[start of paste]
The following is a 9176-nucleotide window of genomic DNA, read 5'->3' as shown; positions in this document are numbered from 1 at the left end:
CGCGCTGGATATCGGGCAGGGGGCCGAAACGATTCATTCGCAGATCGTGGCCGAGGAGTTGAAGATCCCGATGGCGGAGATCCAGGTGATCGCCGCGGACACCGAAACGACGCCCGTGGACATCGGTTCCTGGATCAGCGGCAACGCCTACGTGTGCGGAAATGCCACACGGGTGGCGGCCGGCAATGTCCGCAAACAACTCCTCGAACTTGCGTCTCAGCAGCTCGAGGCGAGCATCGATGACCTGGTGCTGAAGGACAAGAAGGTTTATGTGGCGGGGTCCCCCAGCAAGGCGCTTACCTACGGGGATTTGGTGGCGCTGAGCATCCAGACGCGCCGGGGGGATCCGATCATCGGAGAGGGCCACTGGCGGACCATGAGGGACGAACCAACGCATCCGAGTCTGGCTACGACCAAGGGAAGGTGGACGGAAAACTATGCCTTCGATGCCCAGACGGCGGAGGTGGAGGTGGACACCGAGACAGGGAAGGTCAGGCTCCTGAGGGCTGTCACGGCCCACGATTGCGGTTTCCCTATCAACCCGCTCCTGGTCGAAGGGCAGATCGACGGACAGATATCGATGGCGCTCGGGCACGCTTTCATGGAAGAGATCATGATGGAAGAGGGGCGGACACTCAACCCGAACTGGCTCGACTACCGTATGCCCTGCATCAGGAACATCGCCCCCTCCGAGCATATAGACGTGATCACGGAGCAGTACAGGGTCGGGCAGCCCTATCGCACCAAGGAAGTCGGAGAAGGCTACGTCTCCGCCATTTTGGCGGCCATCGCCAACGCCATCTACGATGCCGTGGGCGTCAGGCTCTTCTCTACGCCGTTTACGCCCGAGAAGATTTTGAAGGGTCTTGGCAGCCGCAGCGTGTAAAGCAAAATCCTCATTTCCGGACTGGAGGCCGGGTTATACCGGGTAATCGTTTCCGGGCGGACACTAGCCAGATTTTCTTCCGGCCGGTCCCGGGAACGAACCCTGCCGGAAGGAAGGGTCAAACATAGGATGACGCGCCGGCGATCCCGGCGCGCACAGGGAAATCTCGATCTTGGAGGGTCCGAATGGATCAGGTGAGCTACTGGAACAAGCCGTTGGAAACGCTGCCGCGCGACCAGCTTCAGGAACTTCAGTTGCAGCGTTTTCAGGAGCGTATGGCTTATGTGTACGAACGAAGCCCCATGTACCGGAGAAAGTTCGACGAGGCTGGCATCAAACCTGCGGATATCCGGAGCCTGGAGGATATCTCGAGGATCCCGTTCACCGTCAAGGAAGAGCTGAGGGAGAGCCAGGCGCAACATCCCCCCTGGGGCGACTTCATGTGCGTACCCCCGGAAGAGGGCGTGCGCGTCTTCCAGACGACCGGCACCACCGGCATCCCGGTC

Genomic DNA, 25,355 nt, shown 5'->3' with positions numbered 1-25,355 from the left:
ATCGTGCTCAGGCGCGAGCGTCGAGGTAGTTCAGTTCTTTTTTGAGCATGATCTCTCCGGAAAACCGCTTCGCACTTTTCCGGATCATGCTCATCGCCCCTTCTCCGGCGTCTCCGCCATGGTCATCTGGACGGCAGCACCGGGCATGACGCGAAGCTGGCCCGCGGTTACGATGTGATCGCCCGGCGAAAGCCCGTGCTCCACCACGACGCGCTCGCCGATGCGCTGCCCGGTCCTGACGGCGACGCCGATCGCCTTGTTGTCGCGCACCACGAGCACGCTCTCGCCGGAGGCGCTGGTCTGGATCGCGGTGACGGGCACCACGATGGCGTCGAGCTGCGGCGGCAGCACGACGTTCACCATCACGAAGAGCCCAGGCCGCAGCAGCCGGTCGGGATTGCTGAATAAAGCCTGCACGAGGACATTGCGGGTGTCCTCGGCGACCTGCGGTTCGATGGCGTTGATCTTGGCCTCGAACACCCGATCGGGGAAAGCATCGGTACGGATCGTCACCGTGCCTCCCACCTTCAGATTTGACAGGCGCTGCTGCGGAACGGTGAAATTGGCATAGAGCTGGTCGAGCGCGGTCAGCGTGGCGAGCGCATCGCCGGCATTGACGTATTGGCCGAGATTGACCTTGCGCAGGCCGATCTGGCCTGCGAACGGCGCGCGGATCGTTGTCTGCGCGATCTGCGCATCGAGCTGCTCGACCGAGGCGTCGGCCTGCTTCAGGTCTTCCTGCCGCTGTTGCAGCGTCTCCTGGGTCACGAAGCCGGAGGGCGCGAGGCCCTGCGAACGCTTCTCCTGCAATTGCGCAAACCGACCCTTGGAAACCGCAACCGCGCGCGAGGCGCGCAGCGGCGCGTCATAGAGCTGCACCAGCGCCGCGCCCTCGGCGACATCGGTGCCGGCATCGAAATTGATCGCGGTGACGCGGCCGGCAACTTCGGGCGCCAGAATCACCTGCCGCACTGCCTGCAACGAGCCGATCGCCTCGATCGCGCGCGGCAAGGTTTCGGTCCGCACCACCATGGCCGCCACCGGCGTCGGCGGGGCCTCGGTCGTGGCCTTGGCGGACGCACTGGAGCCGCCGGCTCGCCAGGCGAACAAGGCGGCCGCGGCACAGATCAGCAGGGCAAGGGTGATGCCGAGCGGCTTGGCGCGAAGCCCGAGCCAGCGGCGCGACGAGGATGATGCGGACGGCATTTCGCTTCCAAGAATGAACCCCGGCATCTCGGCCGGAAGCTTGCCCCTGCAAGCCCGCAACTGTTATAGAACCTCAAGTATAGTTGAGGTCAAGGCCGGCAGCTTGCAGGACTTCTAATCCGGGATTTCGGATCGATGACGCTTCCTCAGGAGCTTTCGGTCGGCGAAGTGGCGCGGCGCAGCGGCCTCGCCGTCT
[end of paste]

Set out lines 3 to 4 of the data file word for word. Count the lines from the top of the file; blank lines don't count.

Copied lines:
Genomic DNA, 25,355 nt, shown 5'->3' with positions numbered 1-25,355 from the left:
ATCGTGCTCAGGCGCGAGCGTCGAGGTAGTTCAGTTCTTTTTTGAGCATGATCTCTCCGGAAAACCGCTTCGCACTTTTCCGGATCATGCTCATCGCCCCTTCTCCGGCGTCTCCGCCATGGTCATCTGGACGGCAGCACCGGGCATGACGCGAAGCTGGCCCGCGGTTACGATGTGATCGCCCGGCGAAAGCCCGTGCTCCACCACGACGCGCTCGCCGATGCGCTGCCCGGTCCTGACGGCGACGCCGATCGCCTTGTTGTCGCGCACCACGAGCACGCTCTCGCCGGAGGCGCTGGTCTGGATCGCGGTGACGGGCACCACGATGGCGTCGAGCTGCGGCGGCAGCACGACGTTCACCATCACGAAGAGCCCAGGCCGCAGCAGCCGGTCGGGATTGCTGAATAAAGCCTGCACGAGGACATTGCGGGTGTCCTCGGCGACCTGCGGTTCGATGGCGTTGATCTTGGCCTCGAACACCCGATCGGGGAAAGCATCGGTACGGATCGTCACCGTGCCTCCCACCTTCAGATTTGACAGGCGCTGCTGCGGAACGGTGAAATTGGCATAGAGCTGGTCGAGCGCGGTCAGCGTGGCGAGCGCATCGCCGGCATTGACGTATTGGCCGAGATTGACCTTGCGCAGGCCGATCTGGCCTGCGAACGGCGCGCGGATCGTTGTCTGCGCGATCTGCGCATCGAGCTGCTCGACCGAGGCGTCGGCCTGCTTCAGGTCTTCCTGCCGCTGTTGCAGCGTCTCCTGGGTCACGAAGCCGGAGGGCGCGAGGCCCTGCGAACGCTTCTCCTGCAATTGCGCAAACCGACCCTTGGAAACCGCAACCGCGCGCGAGGCGCGCAGCGGCGCGTCATAGAGCTGCACCAGCGCCGCGCCCTCGGCGACATCGGTGCCGGCATCGAAATTGATCGCGGTGACGCGGCCGGCAACTTCGGGCGCCAGAATCACCTGCCGCACTGCCTGCAACGAGCCGATCGCCTCGATCGCGCGCGGCAAGGTTTCGGTCCGCACCACCATGGCCGCCACCGGCGTCGGCGGGGCCTCGGTCGTGGCCTTGGCGGACGCACTGGAGCCGCCGGCTCGCCAGGCGAACAAGGCGGCCGCGGCACAGATCAGCAGGGCAAGGGTGATGCCGAGCGGCTTGGCGCGAAGCCCGAGCCAGCGGCGCGACGAGGATGATGCGGACGGCATTTCGCTTCCAAGAATGAACCCCGGCATCTCGGCCGGAAGCTTGCCCCTGCAAGCCCGCAACTGTTATAGAACCTCAAGTATAGTTGAGGTCAAGGCCGGCAGCTTGCAGGACTTCTAATCCGGGATTTCGGATCGATGACGCTTCCTCAGGAGCTTTCGGTCGGCGAAGTGGCGCGGCGCAGCGGCCTCGCCGTCT